- Released: 1984
- Genre: Smooth Soul, Pop-Jazz
- Label: Epic (UK), Portrait (US)
Sade Adu studied fashion at Saint Martin’s School of Art in London. She was trying to become a menswear designer but was doing some modeling on the side to make ends meet. Adu, who was born in Nigeria and brought up in Clacton, was invited to become a backup singer for the band Pride in the early 80s. In 1982, three of the original members of Pride – Stuart Matthewman, Paul Spencer Denman, and Paul Anthony Cook – left the band and brought Adu with them to become their lead vocalist in their new band, Sade.
Sade’s introduction into the music industry was more by fortune than by design. That said, she was an avid music fan and had cited Bill Withers, Marvin Gaye, Nina Simone, and Billie Holiday as big influences. She frequented the then-trendy nightclubs of Soho, which was where she was ‘discovered.’ In reference to her musical influence, her frequenting Soho, and her “husky and restrained” voice, Paul Lester called Sade the “Wardour Street Billie Holiday” in a review for Diamond Life for the BBC.
I rekindled my love for this album during dinner in a cozy restaurant in the Beyoğlu neighborhood in Istanbul just over a year ago, where the whole album soundtracked a fantastic meal. Often dismissed as ‘dinner party’ go-to music, Diamond Life is all that and a whole lot more. Soul Train suggested that Diamond Life showcased Sade’s soulful vocals and the mellow, jazzy and uptempo rhythmic grooves of the band.
A total of four singles were lifted from Diamond Life out of nine songs. There was no denying the standout track, Smooth Operator, with its infectious samba-laced rhythms and bluesy sound. The song was based on a wealthy man who lived a jet-set lifestyle and broke many women’s hearts, feeling little guilt. The uptempo Hang On to Your Love became America’s introduction to Sade. The lyrics told a story about maintaining a relationship during troubled times. Your Love Is King became a much-admired love song, while When Am I Going To Make A Living was a standout song for the mainstream audience.
One of the album’s greatest strengths, however, was the depth of the album. The four singles could have easily been substituted for any of the remaining five songs on the album. In discussing the singles on the album, Lester suggested that, “four more of the total nine could easily have been lifted off for release, especially Frankie’s First Affair, I Will Be Your Friend and Sally, which helped posit Diamond Life as the missing link between torch ballads and trip hop.”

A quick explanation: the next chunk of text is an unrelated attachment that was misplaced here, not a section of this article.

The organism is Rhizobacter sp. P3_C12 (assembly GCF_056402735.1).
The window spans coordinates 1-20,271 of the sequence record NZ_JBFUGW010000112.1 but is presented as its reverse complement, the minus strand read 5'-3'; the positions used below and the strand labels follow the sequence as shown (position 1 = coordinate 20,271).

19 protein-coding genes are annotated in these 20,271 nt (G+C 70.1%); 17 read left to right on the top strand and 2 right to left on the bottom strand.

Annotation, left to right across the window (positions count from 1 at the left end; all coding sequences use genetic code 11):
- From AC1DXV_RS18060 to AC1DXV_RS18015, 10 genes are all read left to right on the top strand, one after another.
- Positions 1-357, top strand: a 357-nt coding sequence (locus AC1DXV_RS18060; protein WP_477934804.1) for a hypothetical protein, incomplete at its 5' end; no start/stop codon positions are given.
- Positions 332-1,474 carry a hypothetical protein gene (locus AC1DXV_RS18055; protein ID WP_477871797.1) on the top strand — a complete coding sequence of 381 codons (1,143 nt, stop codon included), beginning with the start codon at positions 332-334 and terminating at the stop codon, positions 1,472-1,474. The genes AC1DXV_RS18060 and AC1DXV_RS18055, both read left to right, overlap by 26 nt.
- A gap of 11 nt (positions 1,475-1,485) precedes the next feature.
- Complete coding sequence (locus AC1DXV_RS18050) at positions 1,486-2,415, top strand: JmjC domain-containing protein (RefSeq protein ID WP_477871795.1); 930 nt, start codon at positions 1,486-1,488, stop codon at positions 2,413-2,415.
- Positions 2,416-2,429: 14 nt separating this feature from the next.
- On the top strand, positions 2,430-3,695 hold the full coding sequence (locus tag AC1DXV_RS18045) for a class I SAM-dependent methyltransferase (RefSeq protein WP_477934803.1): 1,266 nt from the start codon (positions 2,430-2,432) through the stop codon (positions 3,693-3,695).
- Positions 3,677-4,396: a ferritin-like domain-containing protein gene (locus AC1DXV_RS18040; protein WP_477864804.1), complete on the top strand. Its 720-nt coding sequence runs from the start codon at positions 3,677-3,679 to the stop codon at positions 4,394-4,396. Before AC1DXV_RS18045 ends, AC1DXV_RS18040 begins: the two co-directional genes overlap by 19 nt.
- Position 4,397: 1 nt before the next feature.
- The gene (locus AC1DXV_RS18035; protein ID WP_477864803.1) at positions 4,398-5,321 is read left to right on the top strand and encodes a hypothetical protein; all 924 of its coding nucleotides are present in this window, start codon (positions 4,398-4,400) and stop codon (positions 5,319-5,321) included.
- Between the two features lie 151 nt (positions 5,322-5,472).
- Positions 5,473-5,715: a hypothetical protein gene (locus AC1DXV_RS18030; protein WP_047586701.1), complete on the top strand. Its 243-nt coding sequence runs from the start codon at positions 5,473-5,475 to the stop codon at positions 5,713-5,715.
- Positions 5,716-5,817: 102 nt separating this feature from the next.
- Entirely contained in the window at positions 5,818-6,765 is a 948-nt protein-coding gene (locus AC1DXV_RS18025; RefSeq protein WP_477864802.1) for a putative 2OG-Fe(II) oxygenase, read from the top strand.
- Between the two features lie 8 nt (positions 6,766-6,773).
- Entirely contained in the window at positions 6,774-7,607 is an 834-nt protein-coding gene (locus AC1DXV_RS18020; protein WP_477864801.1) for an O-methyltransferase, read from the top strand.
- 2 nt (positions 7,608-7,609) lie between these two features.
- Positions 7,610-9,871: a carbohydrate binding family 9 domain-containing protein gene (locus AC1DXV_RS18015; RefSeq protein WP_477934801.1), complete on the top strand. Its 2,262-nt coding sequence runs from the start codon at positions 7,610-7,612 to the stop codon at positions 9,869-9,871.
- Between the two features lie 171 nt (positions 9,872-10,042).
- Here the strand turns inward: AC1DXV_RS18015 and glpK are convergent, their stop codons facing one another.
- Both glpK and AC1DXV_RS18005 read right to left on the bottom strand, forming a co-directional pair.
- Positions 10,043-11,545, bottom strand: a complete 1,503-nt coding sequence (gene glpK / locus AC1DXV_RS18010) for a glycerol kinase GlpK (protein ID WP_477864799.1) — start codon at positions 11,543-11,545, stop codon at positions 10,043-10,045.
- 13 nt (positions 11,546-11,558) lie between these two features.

My favourite tracks remains Cherry Pie, which is also the longest song on the LP running for just over six minutes. Sade’s remake of Timmy Thomas’ 1972 song Why Can’t We Live Together remains a Balearic classic to this day and competes with Cherry Pie for a close second spot on the album.
Unlike many albums from the 80s, Diamond Life does not sound outdated. Sade’s strong R&B and jazz influence is evident throughout the album. Writing in The New York Times, Stephen Holden described Diamond Life as fitting into a genre called ‘pop-jazz.’ He acknowledged the simplicity of that term when describing Diamond Life as “a cross between the rock-jazz of Steely Dan and the West Indian-flavored folk-pop of Joan Armatrading. Smoldering Brazilian rhythms blend with terse pop-soul melodies and jazzy harmonies to create a sultry, timeless nightclub ambiance.”
The album sold more than six million copies worldwide. It won the Brit Award for Best Album in 1984 and was nominated for two MTV Awards the following year. It hit the top of the charts in seven different countries and sold four million copies in the United States alone. These sales figures were lower than contemporaries such as Whitey Houston and Anita Baker. Stephen McMillian implied that Diamond Life was a grower rather than an instant hit with fans. He suggested that “because Sade’s music was more jazzy and tailored for adult contemporary audiences, it took time for some younger listeners to catch on.” More than 30 years later, Diamond Life still receives the credit it deserves, and is a worthy introduction to this series of ‘classic albums.’
Written by: Ross Genower